O'BRIEN: All right, as long as we're at this point down the road of speculation, suggest for just a moment, what happens on the day after there is confirmation, if, in fact, it comes that the two sons have been killed? Does that radically change the dynamic for the U.S. forces are there in Iraq?

BRAHIMI: It might definitely change the dynamic to a certain extent. Radically, I'm not sure. They might have to find or arrest or capture Saddam Hussein for that to happen.

But when you talk to people here in the streets, and I had the opportunity to talking to people here, Miles, a little before this huge outburst of gunfire, and many of them were holding their breaths, they were saying, My God, that would be fantastic, but we just dare not believe it. And we want to see confirmation. We want to see proof. Either a dead body or see them in jail, because until we see that, we will be very, very worried.

And there is a sense that there has been a lot of people that still feel intimidated. And a lot of people who do not dare maybe denounce acts of violence by suspected members of the remnants of the Ba'ath Party regime because Uday, Qusay and Saddam Hussein are still alive. So it definitely might turn things around to a certain extent for the U.S. coalition forces here -- Miles.

O'BRIEN: But absent the capture or killing of Saddam Hussein, there still is that element of the possibility that he might somehow come into play in the future, thus the possibility that there will be -- that will at least provide some sort of feeling of support for these supporters.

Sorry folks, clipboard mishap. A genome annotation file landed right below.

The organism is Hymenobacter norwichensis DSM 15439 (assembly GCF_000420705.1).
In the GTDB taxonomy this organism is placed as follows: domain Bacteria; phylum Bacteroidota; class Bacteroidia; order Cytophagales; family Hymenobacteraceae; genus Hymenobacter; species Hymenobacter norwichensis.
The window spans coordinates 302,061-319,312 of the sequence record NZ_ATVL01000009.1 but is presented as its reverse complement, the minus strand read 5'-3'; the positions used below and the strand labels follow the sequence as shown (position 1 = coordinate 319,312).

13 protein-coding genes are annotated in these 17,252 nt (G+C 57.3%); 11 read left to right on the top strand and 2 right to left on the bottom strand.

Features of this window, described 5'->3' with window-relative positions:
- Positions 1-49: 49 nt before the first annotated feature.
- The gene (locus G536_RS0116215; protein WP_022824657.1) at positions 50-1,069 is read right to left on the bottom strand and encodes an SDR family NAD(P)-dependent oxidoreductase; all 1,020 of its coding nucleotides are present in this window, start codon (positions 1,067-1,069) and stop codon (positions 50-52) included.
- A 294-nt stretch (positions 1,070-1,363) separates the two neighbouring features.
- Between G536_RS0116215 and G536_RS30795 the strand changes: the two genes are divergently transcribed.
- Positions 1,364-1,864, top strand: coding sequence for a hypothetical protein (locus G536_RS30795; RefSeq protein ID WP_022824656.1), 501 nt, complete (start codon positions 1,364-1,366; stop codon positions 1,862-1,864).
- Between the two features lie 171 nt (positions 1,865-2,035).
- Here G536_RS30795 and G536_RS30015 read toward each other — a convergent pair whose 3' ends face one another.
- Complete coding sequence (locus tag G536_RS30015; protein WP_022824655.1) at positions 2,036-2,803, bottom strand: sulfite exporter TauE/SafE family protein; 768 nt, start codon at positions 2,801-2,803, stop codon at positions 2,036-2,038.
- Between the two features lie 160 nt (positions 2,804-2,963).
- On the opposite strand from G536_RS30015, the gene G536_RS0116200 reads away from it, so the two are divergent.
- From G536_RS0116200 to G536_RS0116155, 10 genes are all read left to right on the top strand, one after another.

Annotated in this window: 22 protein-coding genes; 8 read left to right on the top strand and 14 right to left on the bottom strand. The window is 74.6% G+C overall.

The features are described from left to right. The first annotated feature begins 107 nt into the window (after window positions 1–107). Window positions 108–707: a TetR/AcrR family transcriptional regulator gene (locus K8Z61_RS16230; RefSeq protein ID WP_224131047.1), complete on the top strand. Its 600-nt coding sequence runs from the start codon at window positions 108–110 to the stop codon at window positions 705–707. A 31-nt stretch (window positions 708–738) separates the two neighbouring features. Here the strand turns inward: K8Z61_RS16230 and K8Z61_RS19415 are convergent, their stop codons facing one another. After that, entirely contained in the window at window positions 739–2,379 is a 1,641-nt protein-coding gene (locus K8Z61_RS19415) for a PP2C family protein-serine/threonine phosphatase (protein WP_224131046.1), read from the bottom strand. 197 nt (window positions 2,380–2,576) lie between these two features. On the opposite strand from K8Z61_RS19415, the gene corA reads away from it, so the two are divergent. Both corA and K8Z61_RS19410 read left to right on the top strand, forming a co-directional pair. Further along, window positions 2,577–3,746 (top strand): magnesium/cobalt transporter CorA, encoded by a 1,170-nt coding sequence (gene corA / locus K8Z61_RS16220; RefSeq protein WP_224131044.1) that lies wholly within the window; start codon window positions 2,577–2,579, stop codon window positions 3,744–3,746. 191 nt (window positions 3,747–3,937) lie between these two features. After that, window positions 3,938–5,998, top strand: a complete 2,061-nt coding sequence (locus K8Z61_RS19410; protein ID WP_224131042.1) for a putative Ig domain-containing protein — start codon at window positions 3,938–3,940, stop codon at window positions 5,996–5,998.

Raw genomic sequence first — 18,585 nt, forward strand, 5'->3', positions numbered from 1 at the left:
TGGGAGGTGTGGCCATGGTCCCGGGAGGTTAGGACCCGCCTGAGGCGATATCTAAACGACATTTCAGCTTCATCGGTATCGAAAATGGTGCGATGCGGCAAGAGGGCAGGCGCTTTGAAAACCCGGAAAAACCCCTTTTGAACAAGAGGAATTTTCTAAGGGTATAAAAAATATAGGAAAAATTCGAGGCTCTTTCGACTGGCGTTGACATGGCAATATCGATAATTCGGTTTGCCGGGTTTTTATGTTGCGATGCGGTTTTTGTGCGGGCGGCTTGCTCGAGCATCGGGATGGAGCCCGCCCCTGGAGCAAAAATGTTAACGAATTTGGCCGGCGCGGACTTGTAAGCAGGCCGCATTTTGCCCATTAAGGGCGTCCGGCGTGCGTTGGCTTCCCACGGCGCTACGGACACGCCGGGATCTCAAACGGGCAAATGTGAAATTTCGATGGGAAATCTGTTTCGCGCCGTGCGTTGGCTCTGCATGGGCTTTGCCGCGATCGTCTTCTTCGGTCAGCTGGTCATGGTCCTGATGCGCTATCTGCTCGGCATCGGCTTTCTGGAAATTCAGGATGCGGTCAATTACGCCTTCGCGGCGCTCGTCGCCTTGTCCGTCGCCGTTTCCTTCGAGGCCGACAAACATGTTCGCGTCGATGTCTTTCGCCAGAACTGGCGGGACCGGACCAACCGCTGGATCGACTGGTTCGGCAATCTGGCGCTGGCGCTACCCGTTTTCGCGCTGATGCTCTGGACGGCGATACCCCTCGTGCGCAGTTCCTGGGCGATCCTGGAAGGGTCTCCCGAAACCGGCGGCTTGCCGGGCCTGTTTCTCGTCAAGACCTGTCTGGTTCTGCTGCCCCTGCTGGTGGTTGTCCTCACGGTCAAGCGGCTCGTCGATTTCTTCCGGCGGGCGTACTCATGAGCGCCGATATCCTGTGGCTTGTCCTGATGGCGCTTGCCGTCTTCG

BRAHIMI: Well, exactly. You know, when you talk to people, again, that feeling was until a couple of days ago I was talking to people and quite a few people, although now there's a lot -- the atmosphere is very different to what it used to be, there is still a lot of people who are afraid to talk on camera because they are afraid that they will be intimidated, they are afraid their face will be seen on camera. And some people, remnants from the Ba'ath Party regime will come and tell them, What did you do and threaten them.

There has been a few threats of the kind. I even remember shortly after the war, Miles, I used to know one of the assistants of Uday Hussein, the eldest son of Saddam Hussein, and he had a lot of interesting anecdotes to tell me. But he refused to say anything on camera. He said, Until I know that Uday has been captured and the rest of the family, I won't be able to do that -- Miles.

O'BRIEN: CNN's Rym Brahimi undercover in Baghdad. Stay safe there, you and the rest of the people there. And keep us posted as to what is going on. And what appears to be celebratory gunfire on the assumption that what we're hearing thus far is true. That U.S. forces have, in fact, killed the two sons of Saddam Hussein. That confirmation still awaits us. If, in fact, it will come, but the minute we hear we're going to let you know about it to be sure.